Neurogenesis in the Adult Goldfish Cerebellum
Article first published online: 2 DEC 2010
Copyright © 2010 Wiley-Liss, Inc.
The Anatomical Record
Volume 294, Issue 1, pages 11–15, January 2011
How to Cite
Delgado, L. M. and Schmachtenberg, O. (2011), Neurogenesis in the Adult Goldfish Cerebellum. Anat Rec, 294: 11–15. doi: 10.1002/ar.21291
- Issue published online: 13 DEC 2010
- Article first published online: 2 DEC 2010
- Manuscript Accepted: 21 SEP 2010
- Manuscript Received: 6 JAN 2010
- FONDECYT. Grant Number: 1090343
- cell proliferation;
- nervous system
Neurogenesis was studied in the cerebellum of adult goldfish, to establish the phenomenon in this popular laboratory animal model. BrdU and proliferating cell nuclear antigen labeling revealed a high rate of cell proliferation within the molecular layer of the cerebellar corpus and valve. Most newborn cells expressed the neuronal marker beta-III-tubulin after 24 hr, supporting the goldfish cerebellum as an excellent paradigm to study vertebrate adult neurogenesis. Anat Rec, 2010. © 2010 Wiley-Liss, Inc.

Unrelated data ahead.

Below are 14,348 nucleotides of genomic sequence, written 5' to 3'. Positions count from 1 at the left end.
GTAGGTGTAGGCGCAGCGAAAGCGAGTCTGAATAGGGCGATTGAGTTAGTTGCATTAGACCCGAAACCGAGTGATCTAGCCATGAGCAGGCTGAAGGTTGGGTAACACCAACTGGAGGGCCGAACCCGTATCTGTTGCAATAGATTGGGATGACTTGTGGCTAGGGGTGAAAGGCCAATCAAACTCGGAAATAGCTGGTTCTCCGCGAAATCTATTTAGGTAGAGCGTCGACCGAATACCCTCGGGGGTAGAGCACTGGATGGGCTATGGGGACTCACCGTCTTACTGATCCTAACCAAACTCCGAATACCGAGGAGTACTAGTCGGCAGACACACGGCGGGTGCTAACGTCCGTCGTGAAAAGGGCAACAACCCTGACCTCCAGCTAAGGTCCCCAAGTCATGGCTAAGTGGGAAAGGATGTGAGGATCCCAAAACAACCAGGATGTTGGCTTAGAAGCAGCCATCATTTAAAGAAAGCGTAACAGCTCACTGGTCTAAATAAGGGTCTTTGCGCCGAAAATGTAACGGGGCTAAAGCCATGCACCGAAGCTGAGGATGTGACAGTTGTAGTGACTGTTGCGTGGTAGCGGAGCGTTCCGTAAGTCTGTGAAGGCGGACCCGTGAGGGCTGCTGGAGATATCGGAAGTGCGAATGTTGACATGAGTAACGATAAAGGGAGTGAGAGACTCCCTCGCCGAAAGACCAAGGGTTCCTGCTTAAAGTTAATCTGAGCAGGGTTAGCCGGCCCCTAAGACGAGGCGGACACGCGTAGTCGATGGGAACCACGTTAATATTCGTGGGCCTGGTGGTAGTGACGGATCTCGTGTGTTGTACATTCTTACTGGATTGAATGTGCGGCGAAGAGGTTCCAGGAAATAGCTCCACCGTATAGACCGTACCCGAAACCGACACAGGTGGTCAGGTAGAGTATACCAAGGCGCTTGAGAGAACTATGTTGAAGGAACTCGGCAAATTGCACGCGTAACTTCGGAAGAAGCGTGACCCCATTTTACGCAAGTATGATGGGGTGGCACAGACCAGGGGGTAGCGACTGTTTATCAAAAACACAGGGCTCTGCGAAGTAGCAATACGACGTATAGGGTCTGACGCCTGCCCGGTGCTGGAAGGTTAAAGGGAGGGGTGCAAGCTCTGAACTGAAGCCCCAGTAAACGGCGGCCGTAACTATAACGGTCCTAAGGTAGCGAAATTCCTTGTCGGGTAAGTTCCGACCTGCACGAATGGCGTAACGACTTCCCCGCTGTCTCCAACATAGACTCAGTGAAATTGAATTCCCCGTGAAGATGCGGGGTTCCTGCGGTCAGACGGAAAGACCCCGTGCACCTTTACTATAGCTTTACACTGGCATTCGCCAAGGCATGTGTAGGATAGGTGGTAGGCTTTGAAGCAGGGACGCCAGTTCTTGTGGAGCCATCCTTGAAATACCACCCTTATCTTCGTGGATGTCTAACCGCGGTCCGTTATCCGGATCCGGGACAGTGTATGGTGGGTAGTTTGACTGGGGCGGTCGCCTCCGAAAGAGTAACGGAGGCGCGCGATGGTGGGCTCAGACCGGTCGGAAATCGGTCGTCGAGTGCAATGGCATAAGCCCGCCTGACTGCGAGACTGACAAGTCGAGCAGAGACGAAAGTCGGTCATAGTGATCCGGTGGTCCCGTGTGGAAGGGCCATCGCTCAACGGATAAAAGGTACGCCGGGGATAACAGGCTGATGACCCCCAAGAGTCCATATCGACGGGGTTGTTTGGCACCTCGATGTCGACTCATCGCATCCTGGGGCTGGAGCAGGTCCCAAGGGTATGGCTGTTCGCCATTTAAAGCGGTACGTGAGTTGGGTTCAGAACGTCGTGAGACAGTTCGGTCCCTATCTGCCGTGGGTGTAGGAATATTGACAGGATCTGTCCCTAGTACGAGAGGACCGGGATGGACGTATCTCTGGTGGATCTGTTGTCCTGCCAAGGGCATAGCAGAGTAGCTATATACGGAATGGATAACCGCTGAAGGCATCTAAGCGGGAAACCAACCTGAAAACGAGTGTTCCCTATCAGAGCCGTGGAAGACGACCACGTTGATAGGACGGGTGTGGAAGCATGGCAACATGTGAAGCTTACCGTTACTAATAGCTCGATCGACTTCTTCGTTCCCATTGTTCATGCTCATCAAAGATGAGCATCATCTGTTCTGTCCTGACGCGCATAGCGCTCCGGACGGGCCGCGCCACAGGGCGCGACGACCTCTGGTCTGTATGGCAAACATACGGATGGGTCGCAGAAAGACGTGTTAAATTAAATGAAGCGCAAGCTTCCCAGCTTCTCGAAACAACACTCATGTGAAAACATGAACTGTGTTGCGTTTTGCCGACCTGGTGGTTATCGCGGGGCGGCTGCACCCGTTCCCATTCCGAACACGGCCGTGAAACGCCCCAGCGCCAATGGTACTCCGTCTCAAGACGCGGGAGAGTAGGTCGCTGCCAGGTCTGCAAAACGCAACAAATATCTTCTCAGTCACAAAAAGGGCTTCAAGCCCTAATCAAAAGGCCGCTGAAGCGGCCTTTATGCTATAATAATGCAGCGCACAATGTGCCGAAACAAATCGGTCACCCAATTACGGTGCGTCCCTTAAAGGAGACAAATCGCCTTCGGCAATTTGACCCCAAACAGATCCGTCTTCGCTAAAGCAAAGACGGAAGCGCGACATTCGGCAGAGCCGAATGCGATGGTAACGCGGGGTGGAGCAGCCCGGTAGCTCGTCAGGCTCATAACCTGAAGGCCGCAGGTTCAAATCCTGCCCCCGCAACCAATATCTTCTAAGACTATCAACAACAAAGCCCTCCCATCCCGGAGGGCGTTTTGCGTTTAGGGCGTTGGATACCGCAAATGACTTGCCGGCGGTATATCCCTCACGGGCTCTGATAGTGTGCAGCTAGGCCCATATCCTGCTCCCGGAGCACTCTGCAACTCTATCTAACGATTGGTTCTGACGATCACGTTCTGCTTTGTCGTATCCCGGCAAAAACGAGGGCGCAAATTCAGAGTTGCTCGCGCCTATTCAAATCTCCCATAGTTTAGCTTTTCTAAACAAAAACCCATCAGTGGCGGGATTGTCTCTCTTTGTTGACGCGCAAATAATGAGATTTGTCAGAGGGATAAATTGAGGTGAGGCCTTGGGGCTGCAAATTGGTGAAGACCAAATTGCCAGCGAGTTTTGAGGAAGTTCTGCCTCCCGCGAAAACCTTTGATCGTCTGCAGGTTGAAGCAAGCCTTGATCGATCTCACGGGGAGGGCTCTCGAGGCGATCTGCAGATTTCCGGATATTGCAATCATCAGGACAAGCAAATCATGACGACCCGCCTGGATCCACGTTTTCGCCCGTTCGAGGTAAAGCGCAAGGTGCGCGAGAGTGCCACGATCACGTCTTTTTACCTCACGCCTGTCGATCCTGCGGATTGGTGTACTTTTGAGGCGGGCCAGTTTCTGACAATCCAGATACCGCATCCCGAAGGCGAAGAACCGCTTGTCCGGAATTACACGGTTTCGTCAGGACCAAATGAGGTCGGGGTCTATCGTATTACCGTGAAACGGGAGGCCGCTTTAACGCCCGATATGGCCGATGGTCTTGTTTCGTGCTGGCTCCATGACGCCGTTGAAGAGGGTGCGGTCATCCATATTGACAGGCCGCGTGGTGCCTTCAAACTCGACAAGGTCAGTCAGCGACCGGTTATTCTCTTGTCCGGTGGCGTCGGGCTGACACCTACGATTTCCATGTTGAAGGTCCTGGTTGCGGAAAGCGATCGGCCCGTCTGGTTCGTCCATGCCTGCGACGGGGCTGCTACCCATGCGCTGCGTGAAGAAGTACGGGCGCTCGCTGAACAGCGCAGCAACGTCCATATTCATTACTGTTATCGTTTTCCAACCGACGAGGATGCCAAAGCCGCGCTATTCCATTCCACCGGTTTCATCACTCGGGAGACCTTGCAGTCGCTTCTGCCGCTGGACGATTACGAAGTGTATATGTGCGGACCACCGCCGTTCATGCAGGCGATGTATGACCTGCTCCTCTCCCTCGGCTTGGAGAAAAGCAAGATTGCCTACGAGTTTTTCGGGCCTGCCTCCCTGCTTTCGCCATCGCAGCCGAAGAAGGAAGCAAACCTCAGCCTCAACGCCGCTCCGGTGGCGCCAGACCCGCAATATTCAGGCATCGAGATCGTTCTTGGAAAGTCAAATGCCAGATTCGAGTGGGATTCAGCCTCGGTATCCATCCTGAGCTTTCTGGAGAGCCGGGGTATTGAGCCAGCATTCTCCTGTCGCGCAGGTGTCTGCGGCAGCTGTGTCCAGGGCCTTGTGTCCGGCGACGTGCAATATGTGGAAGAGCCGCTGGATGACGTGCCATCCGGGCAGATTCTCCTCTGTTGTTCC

The phenomenon of adult neurogenesis occurs more widespread and at a much higher rate in teleosts than in mammals and terrestrial vertebrates, and has, therefore, aroused considerable interest in the last two decades (Chapouton et al.,2007; Kaslin et al.,2008; Zupanc,2008). A large amount of information has been gathered principally through studies in zebrafish (Byrd and Brunjes,2001; Zupanc et al.,2005; Grandel et al.,2006; Ampatzis and Dermon,2007;), due to its importance as developmental model organism, and in gymnotiformes such as the brown ghost knifefish (Zupanc and Horschke,1995; Zupanc,1999), owing to the wealth of information on brain morphology and function available for this electrocommunicating species. However, for most physiological and behavioral studies related to adult neurogenesis, neither species is ideal, because the zebrafish brain and especially its neurons are too small for many types of experiment, and most researchers do not have easy access to gymnotiformes. The goldfish, in turn, is a well-established, omnipresent and hardy laboratory animal perfectly suited for most behavioral and (electro-) physiological trials. It has been the preferred teleost model for the study of visual function, and for learning and memory assays like those concerned with the vestibulo-ocular reflex. Although the putative relationship between learning, memory and adult neurogenesis is intriguing, few studies have addressed this topic in the central nervous system, with the notable exception of the retina (Boucher and Hitchcock,1998). The goldfish cerebellum was evaluated here as an accessible model system for studies of vertebrate adult neurogenesis, because this part of the brain is central to motor learning and memory, and arguably the site of most widespread neurogenesis in teleosts (Ampatzis and Dermon, 2007). To that end, BrdU, proliferating cell nuclear antigen (PCNA), and beta-III-tubulin immunohistochemistry were combined to compare the cerebellar neuronal proliferation pattern of the goldfish with that of previously scrutinized species like zebrafish and the brown ghost knifefish.